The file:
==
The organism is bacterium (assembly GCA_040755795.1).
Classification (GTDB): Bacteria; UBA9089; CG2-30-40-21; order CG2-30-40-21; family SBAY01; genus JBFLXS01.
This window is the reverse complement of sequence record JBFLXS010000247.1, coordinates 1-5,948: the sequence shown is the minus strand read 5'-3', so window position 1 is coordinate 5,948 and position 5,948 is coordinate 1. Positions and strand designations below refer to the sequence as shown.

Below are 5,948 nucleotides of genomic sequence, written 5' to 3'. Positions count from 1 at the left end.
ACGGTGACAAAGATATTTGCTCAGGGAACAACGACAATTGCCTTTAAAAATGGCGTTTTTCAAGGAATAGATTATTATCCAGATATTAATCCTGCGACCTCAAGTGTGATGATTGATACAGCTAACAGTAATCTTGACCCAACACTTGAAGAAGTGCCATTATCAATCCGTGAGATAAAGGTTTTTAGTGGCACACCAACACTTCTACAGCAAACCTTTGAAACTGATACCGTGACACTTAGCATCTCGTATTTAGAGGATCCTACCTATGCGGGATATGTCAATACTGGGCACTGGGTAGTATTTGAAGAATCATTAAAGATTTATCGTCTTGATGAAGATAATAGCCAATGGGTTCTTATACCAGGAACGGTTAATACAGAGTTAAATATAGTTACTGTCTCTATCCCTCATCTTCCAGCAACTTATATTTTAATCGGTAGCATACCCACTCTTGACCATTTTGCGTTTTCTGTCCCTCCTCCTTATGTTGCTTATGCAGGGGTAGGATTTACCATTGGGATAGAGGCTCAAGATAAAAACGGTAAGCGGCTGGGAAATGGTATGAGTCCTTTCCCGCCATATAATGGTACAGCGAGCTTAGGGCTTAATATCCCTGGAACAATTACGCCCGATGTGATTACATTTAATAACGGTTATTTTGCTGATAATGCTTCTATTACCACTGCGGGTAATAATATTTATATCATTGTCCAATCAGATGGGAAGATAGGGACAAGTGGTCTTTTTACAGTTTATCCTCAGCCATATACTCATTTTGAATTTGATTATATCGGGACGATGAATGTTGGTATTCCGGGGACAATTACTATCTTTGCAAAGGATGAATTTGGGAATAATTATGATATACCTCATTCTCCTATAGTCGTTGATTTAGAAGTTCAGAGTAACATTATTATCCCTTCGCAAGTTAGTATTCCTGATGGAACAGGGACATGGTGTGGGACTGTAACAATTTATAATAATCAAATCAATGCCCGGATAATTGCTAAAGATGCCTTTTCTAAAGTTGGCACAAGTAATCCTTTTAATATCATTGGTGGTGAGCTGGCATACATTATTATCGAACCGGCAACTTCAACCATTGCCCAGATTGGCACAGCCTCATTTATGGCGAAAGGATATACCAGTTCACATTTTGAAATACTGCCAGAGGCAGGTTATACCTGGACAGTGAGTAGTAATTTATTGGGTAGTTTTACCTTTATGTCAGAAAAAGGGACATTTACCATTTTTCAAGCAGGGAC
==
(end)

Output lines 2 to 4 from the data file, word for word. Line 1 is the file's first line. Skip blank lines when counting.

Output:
Classification (GTDB): Bacteria; UBA9089; CG2-30-40-21; order CG2-30-40-21; family SBAY01; genus JBFLXS01.
This window is the reverse complement of sequence record JBFLXS010000247.1, coordinates 1-5,948: the sequence shown is the minus strand read 5'-3', so window position 1 is coordinate 5,948 and position 5,948 is coordinate 1. Positions and strand designations below refer to the sequence as shown.

Below are 5,948 nucleotides of genomic sequence, written 5' to 3'. Positions count from 1 at the left end.